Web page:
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Subject: Re: [9fans] 100base ether card

From: Eric Dorman <edorman@[REDACTED]>
Date: Mon, 13 Jul 1998 17:27:02 -0700

On Mon, Jul 13, 1998 at 05:19:03PM -0500, Brandon Black wrote:
> Just thoughts on this from an IP networking perspective, to add to this
> discussion...
> The main issue here on the multiple-ether scenario comes down to
> host-based addressing versus interface-based addressing. Even in
> routers, this is sometimes a religous choice.. there are arguments for
> both (personally, however, I lean strongly towards interface-based
> addressing as being the "correct" solution).
> Now... supposing we pick interface-based addressing, where each of the
> multiple interfaces has a different IP on a different network.... Well..
> now you have to consider naming system issues. Luckily, usually only
> one interface on a host is the real "primary" interface in the sense of
> routing (i.e. points towards a real default route to the internet). The
> others are private networks. So, if you have a hostname hostone, with
> three interfaces, and eth0 is the primary interface:
> Set the machine's official "hostname" to "hostone".
> Set up DNS such that the IP of the main interface actually
> forward/reverse maps to "hostone". Optionally, also set up DNS entries
> for the other two IP addresses, naming them "hostone-eth[12]".

This solves, using dns, an abstract problem I was trying to
address, i.e. how to get two different answers when asking the question
"fs= what host.domain?" depending on which side of the gateway a
terminal is on. It might be tuff to implement in Plan9 tho, with
the centralized ip database that csquery&etc. refer to. I guess one
could construct fs's on both sides of the gateway, each with a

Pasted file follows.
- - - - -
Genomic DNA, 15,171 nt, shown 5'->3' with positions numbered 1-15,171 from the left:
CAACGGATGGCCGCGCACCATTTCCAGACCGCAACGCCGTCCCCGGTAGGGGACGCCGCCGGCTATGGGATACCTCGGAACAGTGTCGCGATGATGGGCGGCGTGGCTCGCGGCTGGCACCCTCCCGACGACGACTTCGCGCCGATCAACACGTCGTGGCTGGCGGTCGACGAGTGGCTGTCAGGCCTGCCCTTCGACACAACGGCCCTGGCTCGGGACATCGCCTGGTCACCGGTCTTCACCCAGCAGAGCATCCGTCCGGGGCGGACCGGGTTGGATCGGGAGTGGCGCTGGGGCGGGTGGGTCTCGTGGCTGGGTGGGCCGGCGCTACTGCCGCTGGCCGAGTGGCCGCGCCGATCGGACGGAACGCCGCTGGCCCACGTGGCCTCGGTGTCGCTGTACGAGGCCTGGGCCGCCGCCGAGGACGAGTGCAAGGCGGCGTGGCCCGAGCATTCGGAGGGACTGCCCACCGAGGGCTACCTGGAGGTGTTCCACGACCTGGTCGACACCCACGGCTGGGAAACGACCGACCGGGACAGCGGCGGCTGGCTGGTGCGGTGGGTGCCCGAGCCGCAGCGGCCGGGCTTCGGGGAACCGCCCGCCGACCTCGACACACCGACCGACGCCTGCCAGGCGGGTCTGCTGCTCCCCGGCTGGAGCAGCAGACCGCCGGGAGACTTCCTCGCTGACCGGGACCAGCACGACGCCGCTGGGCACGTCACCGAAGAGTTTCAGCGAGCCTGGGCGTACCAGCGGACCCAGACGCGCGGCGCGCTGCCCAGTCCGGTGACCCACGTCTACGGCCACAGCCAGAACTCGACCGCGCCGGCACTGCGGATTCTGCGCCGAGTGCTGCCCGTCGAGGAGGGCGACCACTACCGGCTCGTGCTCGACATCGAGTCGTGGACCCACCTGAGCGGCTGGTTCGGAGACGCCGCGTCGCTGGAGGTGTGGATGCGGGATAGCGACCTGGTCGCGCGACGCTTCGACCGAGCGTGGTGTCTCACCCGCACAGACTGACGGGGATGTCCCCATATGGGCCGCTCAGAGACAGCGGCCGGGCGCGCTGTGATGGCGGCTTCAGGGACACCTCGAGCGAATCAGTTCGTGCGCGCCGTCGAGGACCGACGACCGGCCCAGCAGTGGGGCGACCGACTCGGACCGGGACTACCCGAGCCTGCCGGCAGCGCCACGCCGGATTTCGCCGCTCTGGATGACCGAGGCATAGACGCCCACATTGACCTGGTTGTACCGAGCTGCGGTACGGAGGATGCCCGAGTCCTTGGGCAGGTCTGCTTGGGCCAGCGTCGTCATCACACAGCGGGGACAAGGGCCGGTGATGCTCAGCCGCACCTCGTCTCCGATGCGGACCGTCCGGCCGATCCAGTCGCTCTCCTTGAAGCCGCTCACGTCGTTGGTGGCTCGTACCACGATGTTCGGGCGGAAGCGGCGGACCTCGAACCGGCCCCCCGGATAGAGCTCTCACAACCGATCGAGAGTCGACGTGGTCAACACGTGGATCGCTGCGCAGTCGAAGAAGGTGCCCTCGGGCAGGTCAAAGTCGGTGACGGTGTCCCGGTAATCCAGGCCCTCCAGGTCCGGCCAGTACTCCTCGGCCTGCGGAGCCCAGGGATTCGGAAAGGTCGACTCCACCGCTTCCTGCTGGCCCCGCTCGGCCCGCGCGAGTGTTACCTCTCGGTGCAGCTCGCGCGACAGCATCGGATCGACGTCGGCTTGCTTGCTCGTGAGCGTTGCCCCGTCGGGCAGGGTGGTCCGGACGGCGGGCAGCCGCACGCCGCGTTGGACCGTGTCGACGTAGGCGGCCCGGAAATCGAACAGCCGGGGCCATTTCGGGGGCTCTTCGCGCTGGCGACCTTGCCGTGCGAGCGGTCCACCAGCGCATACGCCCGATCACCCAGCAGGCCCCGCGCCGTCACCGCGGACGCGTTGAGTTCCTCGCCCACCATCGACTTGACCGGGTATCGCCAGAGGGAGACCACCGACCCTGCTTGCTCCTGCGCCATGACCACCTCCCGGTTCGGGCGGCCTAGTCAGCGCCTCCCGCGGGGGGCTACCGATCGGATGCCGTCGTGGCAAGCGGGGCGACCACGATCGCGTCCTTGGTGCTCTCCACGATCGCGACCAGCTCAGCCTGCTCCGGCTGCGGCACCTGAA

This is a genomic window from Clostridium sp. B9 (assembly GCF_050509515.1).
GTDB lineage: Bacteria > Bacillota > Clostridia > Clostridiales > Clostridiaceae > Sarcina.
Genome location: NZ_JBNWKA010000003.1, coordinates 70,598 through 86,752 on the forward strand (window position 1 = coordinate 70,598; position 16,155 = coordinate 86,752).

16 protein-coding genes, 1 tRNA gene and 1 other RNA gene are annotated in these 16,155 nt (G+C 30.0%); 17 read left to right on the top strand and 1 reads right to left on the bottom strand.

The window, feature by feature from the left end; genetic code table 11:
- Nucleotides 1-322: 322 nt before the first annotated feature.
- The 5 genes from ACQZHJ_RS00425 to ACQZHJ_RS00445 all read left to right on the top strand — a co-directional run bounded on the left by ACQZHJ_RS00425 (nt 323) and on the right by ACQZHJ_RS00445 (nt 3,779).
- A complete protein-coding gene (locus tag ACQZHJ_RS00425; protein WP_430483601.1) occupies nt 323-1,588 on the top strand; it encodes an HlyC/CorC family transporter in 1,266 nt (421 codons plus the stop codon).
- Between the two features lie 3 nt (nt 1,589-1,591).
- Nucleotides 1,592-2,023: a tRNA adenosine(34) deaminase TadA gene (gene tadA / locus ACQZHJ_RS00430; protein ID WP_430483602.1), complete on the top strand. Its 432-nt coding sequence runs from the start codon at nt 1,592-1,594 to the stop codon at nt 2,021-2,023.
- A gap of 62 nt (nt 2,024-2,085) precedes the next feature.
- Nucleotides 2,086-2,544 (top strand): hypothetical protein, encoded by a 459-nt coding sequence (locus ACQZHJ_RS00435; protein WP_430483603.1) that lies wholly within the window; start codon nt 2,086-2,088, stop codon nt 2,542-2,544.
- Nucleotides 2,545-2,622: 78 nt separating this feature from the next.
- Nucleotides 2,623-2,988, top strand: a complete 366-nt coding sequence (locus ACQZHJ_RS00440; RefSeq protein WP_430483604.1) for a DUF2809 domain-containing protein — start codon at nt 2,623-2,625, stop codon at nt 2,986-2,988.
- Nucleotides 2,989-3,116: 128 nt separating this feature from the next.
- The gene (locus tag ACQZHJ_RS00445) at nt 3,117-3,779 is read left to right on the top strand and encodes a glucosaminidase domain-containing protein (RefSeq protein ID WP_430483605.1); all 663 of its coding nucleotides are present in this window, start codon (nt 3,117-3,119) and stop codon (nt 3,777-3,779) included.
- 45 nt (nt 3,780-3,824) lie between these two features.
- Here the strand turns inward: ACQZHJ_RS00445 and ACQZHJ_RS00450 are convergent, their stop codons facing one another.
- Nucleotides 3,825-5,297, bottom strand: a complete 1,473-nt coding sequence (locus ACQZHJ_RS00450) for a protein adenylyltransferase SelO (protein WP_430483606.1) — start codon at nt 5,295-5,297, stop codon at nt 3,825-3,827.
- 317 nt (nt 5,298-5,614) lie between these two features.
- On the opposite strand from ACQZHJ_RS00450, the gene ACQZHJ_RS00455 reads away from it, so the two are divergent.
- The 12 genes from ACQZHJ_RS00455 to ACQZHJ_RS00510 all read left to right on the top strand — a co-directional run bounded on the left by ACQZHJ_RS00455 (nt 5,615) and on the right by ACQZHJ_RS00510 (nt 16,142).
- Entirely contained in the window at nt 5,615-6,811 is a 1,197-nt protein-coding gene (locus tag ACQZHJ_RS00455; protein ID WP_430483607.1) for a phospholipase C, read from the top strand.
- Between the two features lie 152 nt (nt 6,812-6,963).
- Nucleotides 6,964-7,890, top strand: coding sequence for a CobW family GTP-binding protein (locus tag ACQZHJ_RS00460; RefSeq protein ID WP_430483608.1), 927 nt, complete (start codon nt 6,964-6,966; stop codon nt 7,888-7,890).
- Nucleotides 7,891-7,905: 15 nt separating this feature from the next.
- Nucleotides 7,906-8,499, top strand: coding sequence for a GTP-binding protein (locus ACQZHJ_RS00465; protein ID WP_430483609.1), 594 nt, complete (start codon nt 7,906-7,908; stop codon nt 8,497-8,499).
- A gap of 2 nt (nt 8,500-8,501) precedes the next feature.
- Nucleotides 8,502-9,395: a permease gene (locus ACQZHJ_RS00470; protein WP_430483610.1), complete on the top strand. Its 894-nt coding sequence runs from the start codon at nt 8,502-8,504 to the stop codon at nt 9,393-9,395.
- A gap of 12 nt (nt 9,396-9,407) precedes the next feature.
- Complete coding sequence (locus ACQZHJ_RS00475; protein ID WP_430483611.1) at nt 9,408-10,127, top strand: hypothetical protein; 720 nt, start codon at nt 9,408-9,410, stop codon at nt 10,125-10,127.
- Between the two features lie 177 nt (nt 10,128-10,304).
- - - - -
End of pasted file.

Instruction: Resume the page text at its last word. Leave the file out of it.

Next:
different sense of the host db, but that seems icky management-wise.

Hmpf, well, uh, one could just say:

ip=w.x.y.z ether=blah sys=cpu
fs=fs-highspeed-interface-ip proto=il

whereas everyone else defaults to

Duh =:)

I'm (obviously :) ) pretty slow so David may know something I
don't on how to set different ips on different ethers in the fs; I
hope so since that would be more code I don't have to write
myself, me being lazy and all ;)

> On to the cpuserver being an IP "gateway"....
> The method you described below regarding ARP replies is known as
> Proxy-ARP, and it is a sort of hack/solution.... and you'd typically
> only use it if the "seperate" networks the cpuserver is dividing are
> actually all in the same IP "subnet".. which is kind-of not a very
> correct way to do things. In that scenario, the CPU server is acting as
> a transparent IP router between hosts who really think they are on the
> same network

Aah, I get it. In hindsight I can see how that could be a
potential maintenance nightmare as well since things are happening
outside of the purview of the hosts... it would not be obvious where
the packets routed to destinations outside the 'subnet' were being

> In plan 9, you could bypass routing/gateway functions at the IP level,
> because you can import the ip interface of the cpu server. This adds a
> layer of complexity to the whole issue.. but also offers an easy out of
> the whole thing. The easy out is to set up true disparate IP subnets,
> with a gateway cpu server connected to all of them, and hook your
> multiple-interface FS up to all of them. Neither have to support
> routing/gatewaying traffic between subnets.... just have to have
> interfaces on them. Then a terminal on subnet "A" can import the
> ethernet interface of the cpu server which is attached to subnet "B",
> and use that to communicate to hosts on subnet "B" directly... (sort
> of.. :)

Importing is certainly a feature, but it presumes that Plan9
is aleady up and running. If, say, the terminals' auth or root
fs server were located on the other side of the gateway, I think
one would need IP-level gatewaying. OTOH said topology may be unusual.

Besides, if it *realllllly* has to work and work fast, one should
probably get a real IP switch :)

> Sorry for the ramble... I guess it's a mood thing today :)

Not at all :) DNS tricks aren't my forte'

> Brandon


Eric Dorman